Even though there is no official definition of a family in the Philippines, the government does recognize specific family types for things like taxation and inheritance. These include same-sex couples, nuclear families, and families with just one parent.

In the Philippines, discrimination against infertility is a significant issue. Infertile women frequently experience social stigma and are shunned by their families and communities. They could be considered a burden on their husbands or less than full-fledged women. Social isolation and mental health issues may result from this.

The Different Types of Discrimination Against Women with Infertility

Infertility-related discrimination affects women in the Philippines in a variety of ways. One type is predicated on the idea that women are to blame for their infertility. Rural areas, where traditional gender roles are firmly held, are particularly prone to this. Women are frequently held responsible for their infertility and told they must have done something to deserve it. They may become isolated, even from their own families and the larger community.

Economic discrimination is another form of prejudice. Infertility treatments are very costly and frequently not covered by insurance. This implies that women who want to have children must pay for everything themselves. This can be extremely expensive and discourage women from seeking any treatment.

Social prejudice also exists against infertility-affected women. They might be viewed as incomplete or abnormal, which could cause them to receive different treatment from those around them. They might be shunned or made fun of, making it very challenging to establish trusting bonds.

Consequences of Discrimination on Women’s Mental Health

In the Philippines, infertile women are frequently discriminated against. This discrimination may significantly impact their mental health.

Many infertile women experience feelings of inadequacy. They might think others judge them and that no one cares about them. Anxiety and depression may result from this.

Additionally, some women might feel compelled to keep their infertility a secret from others. Isolation and feelings of shame may result from this.

It is crucial to remember that you are not alone if you are experiencing mental health issues due to prejudice against infertility. Numerous other women can relate to what you’re going through. Seek assistance from friends, family, or an infertility support group.

How to end discrimination against women with infertility

How to stop prejudice against infertility-stricken women doesn’t have a single solution. Several things can be done to lessen the prejudice and discrimination that women experience.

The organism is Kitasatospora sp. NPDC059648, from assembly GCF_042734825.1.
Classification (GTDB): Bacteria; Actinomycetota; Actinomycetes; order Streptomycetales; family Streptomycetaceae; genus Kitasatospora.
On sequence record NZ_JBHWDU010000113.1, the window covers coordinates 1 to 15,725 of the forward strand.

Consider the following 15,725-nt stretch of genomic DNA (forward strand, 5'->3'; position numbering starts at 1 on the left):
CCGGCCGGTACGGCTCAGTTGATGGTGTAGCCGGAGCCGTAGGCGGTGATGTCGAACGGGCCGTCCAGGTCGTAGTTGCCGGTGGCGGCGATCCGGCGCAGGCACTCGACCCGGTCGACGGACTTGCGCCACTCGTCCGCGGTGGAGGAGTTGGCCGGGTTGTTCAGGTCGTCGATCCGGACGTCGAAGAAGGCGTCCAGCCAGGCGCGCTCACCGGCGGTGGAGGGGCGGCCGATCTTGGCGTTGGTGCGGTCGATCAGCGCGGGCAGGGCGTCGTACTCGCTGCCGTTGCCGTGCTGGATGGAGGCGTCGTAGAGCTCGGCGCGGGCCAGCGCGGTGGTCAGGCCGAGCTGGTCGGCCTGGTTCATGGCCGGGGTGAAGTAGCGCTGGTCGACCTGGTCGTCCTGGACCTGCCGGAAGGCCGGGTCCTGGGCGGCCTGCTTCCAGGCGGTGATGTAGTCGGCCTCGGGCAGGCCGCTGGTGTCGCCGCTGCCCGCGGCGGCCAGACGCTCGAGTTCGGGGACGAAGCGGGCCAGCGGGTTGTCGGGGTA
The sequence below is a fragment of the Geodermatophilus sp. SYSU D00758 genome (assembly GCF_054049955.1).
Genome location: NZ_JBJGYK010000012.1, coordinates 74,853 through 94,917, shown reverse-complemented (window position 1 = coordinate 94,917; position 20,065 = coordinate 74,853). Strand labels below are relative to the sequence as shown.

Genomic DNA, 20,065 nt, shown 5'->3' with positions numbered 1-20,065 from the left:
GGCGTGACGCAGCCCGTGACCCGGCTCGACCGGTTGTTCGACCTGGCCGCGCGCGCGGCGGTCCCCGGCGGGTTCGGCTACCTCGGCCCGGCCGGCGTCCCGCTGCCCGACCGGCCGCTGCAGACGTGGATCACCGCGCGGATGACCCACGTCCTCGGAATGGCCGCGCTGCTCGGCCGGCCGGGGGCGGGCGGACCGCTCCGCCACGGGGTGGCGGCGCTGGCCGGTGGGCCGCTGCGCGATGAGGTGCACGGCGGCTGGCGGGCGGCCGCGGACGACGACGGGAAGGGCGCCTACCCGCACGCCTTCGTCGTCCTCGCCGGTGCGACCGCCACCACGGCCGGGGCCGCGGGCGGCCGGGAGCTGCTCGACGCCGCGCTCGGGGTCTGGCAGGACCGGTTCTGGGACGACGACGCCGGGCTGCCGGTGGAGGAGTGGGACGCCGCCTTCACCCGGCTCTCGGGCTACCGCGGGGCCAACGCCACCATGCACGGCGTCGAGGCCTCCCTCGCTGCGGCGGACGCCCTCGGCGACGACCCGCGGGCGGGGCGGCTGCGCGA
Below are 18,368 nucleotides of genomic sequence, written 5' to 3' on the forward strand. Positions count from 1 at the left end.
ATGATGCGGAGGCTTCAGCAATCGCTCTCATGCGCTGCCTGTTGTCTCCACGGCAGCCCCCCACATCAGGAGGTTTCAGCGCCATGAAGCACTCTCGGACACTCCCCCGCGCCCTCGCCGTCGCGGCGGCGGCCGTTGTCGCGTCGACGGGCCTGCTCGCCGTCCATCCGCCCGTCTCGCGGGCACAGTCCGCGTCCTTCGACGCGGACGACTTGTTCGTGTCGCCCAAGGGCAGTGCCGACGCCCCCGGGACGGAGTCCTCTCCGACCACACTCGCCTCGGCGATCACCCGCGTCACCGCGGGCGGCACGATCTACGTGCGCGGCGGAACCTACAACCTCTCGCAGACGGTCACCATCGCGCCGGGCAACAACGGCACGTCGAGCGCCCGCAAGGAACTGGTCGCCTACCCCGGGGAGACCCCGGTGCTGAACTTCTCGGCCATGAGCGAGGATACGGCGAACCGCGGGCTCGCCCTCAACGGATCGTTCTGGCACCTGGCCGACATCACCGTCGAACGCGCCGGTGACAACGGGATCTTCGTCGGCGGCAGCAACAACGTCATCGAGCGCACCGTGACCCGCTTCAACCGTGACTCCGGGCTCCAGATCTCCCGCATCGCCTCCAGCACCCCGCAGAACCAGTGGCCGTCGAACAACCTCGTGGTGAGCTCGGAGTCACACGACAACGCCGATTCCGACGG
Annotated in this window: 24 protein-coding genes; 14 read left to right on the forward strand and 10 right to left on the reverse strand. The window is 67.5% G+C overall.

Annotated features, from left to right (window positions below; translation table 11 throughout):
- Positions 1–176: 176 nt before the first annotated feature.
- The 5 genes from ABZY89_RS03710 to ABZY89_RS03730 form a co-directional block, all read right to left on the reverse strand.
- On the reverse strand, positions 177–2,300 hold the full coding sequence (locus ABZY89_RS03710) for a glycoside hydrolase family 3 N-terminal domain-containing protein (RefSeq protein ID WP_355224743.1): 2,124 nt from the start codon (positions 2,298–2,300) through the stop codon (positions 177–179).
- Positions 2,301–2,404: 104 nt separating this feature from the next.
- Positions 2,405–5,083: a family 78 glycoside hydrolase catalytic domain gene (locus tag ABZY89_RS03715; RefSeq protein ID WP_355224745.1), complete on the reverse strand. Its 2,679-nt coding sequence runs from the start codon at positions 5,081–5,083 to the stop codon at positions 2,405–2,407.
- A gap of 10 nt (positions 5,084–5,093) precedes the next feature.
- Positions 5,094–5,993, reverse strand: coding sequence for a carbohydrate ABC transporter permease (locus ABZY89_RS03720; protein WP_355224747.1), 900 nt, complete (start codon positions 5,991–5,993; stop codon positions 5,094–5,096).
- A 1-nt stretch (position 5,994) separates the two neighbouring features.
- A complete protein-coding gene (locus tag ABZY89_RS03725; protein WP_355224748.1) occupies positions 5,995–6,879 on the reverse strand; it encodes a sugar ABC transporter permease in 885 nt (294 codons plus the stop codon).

Raising public awareness of infertility and its causes is one way to assist. Many people don’t realize that infertility affects both men and women and frequently believe that women are the only ones who experience it. Infertility is an actual condition, and by enlightening others about it, we can help dispel some of the myths and prejudices that support it.

Giving those struggling with infertility support and resources is another way to lessen discrimination. This can range from providing financial support to offering emotional support. By utilizing the numerous organizations and groups that provide assistance and support to those dealing with infertility, we can contribute to making life a little easier for those who require it.

Finally, we must keep fighting for our rights as infertile women. When we see discrimination, we must speak out against it and work to ensure that everyone, regardless of their fertility status, has the same opportunities. We can only hope to end discrimination against infertile women by working together.


The severity of gender inequality women experience daily is made clear by examining discrimination against infertility in the Philippines. Due to societal expectations that they have children, infertile women struggle even more than usual. To ensure that there is no one left behind or subjected to discrimination because of their reproductive health status, we must keep talking about this issue, spread awareness, and work as a community. Perhaps we can end discrimination against fertility in the Philippines soon enough with coordinated efforts from both genders and laws and policies protecting the rights of those with infertility issues.

Copied title and URL